Explore Yellowstone on Foot
With more than 1,000 miles of trails to explore, neighboring Yellowstone National Park is the perfect place to spend a day hiking. Head north to explore Yellowstone’s best trails from a leisurely walk along the boardwalks at Mammoth Hot Springs to a summit like Avalanche Peak or Mt. Washburn that will get your blood pumping. There’s a hike for everyone in the country’s first national park.
Don’t forget to hike sustainably in the park by practicing Leave No Trace. It’s especially important to pack out everything you pack in. A stray corner of a granola bar wrapper or a little piece of toilet paper might not seem like a big deal, but when you magnify that by 3.8 million visitors each year, trash becomes a serious problem for plants, wildlife and others’ enjoyment of the trail.
Be sure to stay on marked trails as well. In a park like Yellowstone, it’s super important to keep to maintained paths to avoid wandering into geothermal areas or spooking wildlife. More than that, forging your own path scars the landscape and hurts vegetation.Hiker at Fairy Falls Photo: Getty Images
Sustainable Dinner in Gardiner
After a day spent exploring Yellowstone’s trails and sights, head to the Corral at 711 Scott St. W in Gardiner (www.visitgardinermt.com/item/131-the-corral) just outside the park’s North Entrance. A testament to the fact that sustainable dining doesn’t have to come with white tablecloths, the Corral is Gardiner’s longest standing business. As part of the Western Sustainability Exchange Program, they focus on local, sustainable and organic ingredients. Go for a crowd favorite with a locally sourced, organic beef burger or opt for something on the wild side with a bison, elk or salmon burger.
Sweet Recycled Dreams
When it’s time for bed, head back into Yellowstone just over an hour south to the Canyon Lodge and Cabins. Located in the heart of the park near the Grand Canyon of the Yellowstone River, you’ll be perfectly poised for exploring the sights. Three of the lodges at the Canyon complex have been LEED-certified. The Washburn and Rhyolite lodges feature wainscoting and coat racks made of beetle-kill wood, countertops made of recycled glass along with LED lighting and low-flow toilets.The Moran Lodge lobby with wainscoting made from beetle-kill wood. Photo: Photo courtesy of Yellowstone National Park Lodges
Day 3 Yellowstone National Park
Morning: Give Back and Tour
One of the best ways to see Yellowstone and learn about the complicated ecology of the park is from a knowledgeable guide. The Yellowstone Forever Institute (www.yellowstone.org/experience/yellowstone-forever-institute/), run by the park’s official non-profit partner Yellowstone Forever, provides extremely knowledgeable guides who are naturalists, scientists and more for their park experiences. Best yet? You’ll be supporting the important work the organization does to protect wildlife, conserve resources and educate. Book a private tour that’s tailored to you and your group’s abilities and interests or join one of the institute’s Field Seminars. Seminar topics range from Native American history to certificate-level naturalist courses to night photography. Don’t forget to get all of your souvenirs at the Yellowstone Forever gift stores inside the park or outside the park in Quake Lake, Gardiner and the Bozeman Airport to support the important work they do.A Yellowstone Forever group watching a grizzly bear in Yellowstone’s Lamar Valley Photo: NPS/Jacob W. Frank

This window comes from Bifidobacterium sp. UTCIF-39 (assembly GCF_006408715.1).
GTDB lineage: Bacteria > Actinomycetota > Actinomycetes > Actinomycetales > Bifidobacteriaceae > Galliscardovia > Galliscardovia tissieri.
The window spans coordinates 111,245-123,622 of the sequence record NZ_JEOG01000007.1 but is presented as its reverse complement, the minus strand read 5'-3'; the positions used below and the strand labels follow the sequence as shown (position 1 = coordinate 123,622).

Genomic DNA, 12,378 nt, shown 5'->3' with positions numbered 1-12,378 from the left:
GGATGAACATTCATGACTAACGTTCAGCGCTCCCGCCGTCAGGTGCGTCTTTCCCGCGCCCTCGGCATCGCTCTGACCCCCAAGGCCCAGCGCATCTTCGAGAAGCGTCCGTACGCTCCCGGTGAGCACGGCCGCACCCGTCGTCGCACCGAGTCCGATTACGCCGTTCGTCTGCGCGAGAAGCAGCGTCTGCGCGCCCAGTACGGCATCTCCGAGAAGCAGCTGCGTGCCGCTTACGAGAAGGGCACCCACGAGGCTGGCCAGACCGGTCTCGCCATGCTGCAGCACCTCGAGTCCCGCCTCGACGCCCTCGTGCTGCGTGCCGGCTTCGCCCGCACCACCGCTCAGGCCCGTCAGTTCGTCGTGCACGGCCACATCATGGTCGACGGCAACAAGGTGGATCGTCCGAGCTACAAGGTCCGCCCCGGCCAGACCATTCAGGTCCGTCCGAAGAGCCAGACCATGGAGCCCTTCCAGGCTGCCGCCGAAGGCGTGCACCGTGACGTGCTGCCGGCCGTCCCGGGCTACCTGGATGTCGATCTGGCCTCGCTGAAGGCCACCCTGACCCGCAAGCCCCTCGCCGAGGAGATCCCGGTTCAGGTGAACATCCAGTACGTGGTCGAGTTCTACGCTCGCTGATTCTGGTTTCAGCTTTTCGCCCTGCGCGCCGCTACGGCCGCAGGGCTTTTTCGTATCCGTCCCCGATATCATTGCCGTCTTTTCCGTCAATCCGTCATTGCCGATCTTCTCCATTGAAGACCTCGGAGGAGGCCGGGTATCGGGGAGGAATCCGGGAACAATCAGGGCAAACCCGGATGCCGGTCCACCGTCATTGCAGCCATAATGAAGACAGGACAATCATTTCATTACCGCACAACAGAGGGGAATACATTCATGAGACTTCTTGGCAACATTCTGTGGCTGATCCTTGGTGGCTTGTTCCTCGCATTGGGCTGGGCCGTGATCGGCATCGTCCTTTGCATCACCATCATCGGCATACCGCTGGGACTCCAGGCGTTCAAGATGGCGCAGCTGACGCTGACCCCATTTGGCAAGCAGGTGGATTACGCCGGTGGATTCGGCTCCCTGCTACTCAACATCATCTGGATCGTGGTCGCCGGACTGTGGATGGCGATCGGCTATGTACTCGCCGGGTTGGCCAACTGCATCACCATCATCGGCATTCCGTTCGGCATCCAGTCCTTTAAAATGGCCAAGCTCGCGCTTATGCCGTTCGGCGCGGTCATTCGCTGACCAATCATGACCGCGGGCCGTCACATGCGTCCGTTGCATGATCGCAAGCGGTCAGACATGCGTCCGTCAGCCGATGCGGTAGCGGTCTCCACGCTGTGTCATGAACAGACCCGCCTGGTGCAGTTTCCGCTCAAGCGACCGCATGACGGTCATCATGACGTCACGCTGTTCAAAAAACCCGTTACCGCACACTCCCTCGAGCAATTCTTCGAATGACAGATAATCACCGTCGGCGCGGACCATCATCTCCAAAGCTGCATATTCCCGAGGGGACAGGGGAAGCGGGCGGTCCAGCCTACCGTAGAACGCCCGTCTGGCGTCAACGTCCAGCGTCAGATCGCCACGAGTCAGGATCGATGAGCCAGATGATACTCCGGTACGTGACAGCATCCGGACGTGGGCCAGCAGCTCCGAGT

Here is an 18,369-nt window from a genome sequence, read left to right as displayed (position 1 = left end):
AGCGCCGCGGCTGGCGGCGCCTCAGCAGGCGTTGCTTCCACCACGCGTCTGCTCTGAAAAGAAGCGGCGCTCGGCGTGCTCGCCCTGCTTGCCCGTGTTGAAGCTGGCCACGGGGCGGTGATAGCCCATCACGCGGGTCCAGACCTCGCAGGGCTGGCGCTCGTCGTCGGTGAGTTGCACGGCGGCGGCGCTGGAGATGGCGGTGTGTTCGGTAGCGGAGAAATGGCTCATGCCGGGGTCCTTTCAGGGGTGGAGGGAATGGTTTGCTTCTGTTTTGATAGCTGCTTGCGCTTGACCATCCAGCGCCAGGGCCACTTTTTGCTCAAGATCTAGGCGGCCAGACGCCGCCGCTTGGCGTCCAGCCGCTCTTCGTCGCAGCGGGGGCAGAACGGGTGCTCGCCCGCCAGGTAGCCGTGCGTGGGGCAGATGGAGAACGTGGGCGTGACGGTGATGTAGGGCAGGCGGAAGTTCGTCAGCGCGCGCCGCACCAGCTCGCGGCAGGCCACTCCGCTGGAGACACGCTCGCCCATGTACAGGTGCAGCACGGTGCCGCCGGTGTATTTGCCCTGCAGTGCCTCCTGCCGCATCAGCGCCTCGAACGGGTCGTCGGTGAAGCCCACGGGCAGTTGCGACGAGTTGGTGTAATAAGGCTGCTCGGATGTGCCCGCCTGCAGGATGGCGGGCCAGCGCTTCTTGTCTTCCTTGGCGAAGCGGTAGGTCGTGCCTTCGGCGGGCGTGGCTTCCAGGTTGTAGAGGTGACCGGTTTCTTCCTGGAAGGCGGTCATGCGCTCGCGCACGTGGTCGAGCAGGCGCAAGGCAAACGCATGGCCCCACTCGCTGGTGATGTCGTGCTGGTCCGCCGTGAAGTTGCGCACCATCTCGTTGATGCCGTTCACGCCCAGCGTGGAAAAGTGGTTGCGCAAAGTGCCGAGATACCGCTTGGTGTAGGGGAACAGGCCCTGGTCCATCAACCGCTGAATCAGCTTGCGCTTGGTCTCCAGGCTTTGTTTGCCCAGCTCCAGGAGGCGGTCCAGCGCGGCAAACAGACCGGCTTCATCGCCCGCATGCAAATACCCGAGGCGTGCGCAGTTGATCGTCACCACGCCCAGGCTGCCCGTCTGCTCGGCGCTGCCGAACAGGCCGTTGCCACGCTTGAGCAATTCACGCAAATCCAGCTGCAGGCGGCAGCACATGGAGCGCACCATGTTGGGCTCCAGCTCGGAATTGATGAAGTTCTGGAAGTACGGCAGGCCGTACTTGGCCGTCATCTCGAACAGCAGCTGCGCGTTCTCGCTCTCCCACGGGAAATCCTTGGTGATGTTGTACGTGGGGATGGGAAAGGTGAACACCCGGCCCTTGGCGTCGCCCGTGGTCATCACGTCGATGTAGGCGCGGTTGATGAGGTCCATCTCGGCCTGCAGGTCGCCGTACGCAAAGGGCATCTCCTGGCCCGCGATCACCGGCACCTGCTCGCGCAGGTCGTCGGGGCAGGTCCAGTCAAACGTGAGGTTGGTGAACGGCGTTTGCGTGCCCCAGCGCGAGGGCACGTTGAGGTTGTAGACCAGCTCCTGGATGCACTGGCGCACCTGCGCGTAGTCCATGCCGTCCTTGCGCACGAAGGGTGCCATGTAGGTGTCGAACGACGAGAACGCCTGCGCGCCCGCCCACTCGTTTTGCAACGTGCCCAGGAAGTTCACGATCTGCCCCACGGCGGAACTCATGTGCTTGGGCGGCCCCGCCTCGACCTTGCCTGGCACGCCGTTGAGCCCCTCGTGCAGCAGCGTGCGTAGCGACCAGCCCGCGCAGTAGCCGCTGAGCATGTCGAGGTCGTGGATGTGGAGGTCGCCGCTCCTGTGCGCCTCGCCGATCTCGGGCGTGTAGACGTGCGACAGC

You can’t take your bear spray home with you on the plane so be sure to recycle it before you leave the park to keep it out of the landfill. Recycle your canister at park hotels, stores, visitors centers, backcountry offices and ranger stations or the Bozeman airport.
More Ways to Be a Sustainable Traveler
Looking to lower your carbon footprint on your next trip to Grand Teton and Yellowstone? Visit in an electric vehicle! Check out our guide to all the charging stations in and around the parks. A bonus? If you stay at a Delaware North property in West Yellowstone, Mont., you’ll receive 15% off your stay if you come in your electric vehicle (www.yellowstonevacations.com/sustainability).
Another great way to help reduce your carbon footprint on your vacation is by purchasing carbon offsets. These offsets help sequester or avoid carbon via various projects. We like the Protect Our Winters carbon calculator and offset purchase tool at protectourwinters.org/cost-of-carbon/ because it’s easy to calculate the footprint of your trip and you can choose which programs you want to support with your offset purchase from forest management to emissions reduction to methane recovery.